Rock Meets Classical, Part 8: THRAK

King Crimson have returned with a new lineup, and they played their first shows last week, with a heavy focus on material from the 1970s. This is surprising, as the post-1980 incarnations of KC only ever performed four songs from the ‘70s - "21st Century Schizoid Man," "The Talking Drum," "Larks Tongues in Aspic, Part II," and "Red," all of which are also being performed on this new tour, alongside seven other songs from the era. This is the band’s first lineup without guitarist/vocalist Adrian Belew in more than 30 years, and they didn’t perform a single song that Belew originally sang on or a single song from the ‘80s band. Instead, the lineup features guitarist/vocalist Jakko Jakszyk of the 21st Century Schizoid band, an ensemble dedicated to performing material from the first four King Crimson albums (and aside from Jakszyk, the group consisted entirely of players who performed on those four albums). The new KC lineup also features saxophonist Mel Collins, who performed on four albums from the band’s ‘70s catalogue in addition to playing with the Schizoid band.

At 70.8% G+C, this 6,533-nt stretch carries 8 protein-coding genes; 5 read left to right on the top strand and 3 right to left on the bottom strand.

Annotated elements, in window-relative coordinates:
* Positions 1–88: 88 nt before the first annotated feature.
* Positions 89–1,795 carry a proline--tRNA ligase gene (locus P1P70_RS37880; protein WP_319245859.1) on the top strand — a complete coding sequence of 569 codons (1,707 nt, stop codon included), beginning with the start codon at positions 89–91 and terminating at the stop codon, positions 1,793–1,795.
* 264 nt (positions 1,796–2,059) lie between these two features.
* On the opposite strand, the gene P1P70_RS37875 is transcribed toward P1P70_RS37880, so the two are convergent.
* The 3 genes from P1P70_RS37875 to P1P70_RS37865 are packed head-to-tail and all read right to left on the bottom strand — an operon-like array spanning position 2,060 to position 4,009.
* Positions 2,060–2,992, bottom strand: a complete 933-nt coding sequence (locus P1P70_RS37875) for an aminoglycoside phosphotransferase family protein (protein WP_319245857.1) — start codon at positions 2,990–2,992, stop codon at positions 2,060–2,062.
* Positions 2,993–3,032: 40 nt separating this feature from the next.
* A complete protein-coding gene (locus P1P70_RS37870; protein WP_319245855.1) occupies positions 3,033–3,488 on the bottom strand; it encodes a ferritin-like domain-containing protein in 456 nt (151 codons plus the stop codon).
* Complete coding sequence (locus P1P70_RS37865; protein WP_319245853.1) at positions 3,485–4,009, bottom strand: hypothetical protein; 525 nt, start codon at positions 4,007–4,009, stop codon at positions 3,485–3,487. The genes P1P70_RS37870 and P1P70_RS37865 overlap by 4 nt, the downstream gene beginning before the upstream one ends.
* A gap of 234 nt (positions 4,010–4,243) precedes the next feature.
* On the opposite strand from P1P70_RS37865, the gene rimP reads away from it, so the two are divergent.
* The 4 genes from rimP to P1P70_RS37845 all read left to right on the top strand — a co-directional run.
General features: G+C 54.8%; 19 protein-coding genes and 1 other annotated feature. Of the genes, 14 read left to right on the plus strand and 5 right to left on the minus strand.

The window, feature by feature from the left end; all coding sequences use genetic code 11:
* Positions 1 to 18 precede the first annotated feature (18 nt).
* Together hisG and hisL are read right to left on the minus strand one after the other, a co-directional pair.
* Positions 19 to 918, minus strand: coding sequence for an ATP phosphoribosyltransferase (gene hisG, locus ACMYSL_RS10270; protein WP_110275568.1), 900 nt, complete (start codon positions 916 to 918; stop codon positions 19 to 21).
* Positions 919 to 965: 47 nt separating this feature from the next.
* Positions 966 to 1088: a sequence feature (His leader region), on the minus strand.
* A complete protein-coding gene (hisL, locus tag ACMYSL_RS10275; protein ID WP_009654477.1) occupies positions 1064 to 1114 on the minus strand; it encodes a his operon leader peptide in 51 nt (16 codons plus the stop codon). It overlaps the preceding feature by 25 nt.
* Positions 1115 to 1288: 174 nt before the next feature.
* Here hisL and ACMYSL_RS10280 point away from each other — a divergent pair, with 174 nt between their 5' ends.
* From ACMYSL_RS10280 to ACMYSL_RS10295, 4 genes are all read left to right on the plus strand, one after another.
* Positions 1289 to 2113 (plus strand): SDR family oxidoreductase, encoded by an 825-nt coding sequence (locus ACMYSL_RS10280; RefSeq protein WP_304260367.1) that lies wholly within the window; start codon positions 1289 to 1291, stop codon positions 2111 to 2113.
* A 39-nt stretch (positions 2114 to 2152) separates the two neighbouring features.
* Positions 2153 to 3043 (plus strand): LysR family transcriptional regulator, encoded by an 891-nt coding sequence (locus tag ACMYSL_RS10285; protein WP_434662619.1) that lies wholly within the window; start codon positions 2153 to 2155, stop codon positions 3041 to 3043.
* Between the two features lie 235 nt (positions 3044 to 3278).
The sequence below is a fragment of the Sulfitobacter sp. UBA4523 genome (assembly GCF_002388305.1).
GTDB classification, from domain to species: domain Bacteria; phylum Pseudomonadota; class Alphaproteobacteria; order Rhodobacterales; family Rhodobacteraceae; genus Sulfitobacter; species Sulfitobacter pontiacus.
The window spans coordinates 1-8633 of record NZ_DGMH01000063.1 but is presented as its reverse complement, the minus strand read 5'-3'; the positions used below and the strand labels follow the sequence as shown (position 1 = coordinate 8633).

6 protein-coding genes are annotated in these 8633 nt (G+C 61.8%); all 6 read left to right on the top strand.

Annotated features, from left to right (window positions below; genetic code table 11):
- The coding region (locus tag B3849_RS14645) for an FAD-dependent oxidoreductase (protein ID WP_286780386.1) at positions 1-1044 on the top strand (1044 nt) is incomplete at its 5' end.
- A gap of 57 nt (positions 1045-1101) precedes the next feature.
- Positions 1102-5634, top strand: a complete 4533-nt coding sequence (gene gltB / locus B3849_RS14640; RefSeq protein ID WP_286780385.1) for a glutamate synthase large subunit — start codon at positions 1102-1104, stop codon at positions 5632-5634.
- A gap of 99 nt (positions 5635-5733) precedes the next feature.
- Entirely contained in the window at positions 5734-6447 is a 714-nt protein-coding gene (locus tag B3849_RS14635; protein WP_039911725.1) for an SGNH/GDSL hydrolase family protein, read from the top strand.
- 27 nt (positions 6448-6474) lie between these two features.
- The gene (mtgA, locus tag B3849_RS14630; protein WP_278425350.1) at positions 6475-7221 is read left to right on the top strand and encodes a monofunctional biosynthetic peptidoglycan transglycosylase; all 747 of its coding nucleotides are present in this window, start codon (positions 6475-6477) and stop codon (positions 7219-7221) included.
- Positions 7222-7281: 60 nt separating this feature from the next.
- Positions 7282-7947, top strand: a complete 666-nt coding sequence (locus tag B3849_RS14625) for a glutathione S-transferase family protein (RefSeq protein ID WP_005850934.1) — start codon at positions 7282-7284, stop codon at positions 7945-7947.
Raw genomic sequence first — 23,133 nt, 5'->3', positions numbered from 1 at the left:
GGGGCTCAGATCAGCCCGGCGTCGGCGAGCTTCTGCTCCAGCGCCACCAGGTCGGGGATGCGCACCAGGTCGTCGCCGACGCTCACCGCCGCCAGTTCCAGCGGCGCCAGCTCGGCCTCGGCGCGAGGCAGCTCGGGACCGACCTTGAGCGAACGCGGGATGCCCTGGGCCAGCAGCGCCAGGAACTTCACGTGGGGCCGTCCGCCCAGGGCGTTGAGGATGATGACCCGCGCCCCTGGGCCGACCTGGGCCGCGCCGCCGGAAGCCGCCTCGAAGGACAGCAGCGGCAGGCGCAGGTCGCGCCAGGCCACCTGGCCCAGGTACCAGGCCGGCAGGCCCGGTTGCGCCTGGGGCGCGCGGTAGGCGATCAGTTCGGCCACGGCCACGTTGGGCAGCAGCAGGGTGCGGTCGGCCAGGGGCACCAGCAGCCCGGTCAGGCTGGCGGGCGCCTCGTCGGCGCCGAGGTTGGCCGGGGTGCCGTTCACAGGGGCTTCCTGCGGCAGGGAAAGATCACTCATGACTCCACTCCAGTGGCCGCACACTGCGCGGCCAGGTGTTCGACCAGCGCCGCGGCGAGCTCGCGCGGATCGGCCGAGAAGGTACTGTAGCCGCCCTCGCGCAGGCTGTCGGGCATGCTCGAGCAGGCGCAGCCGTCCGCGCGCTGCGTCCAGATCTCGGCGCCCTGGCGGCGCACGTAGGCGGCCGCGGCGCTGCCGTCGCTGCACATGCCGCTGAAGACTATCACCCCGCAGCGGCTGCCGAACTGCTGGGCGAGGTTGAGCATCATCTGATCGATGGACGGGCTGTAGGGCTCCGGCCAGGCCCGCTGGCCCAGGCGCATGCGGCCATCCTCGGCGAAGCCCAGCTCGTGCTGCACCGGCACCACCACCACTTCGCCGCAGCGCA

Since the band has finally decided that it is time to look backwards in a more traditional manner, I thought it would be fitting to devote a post to discussing the more unusual ways in which the band preferred to look backwards over the past two decades. Instead of playing all of their classic ‘70s material live, they incorporated ideas from their earlier music into new compositions or reworkings of older songs. For example, the two longest tracks from The ConstruKction of Light (2001) ("FraKctured" and "Larks Tongues in Aspic, Part IV") are sequels to two of the most important songs to come from ’73-4 lineup ("Fracture" and "Larks II"), revamped with the interlocking dual guitars of the ‘80s band. In my last post, I pointed out the occurrence of the Discipline motive and another ‘80s motive in ‘FraKctured’ and the title track, and my next post on King Crimson will detail how the title track fuses motives and techniques from the ’73-4 band with motives and techniques used by the ‘80s band.


King Crimson’s self-referentialism did not begin with The ConstruKction of Light. The first appearance of this was on their last album of the ‘80s, Three of a Perfect Pair (1984), which closed with "Larks Tongues in Aspic, Part III." This track is the only obvious reference to the ‘70s band in the ‘80s band’s catalogue, but it doesn’t really feel like a ‘70s throwback. Despite opening with a solo guitar figure based around the "Larks" motive, it soon gives way to a dance beat with guitar parts drawn from the chorus of "Sleepless" (another song from Three of a Perfect Pair). Nonetheless, "Larks III" paved the way for all of the sequels of the ‘90s and 2000s.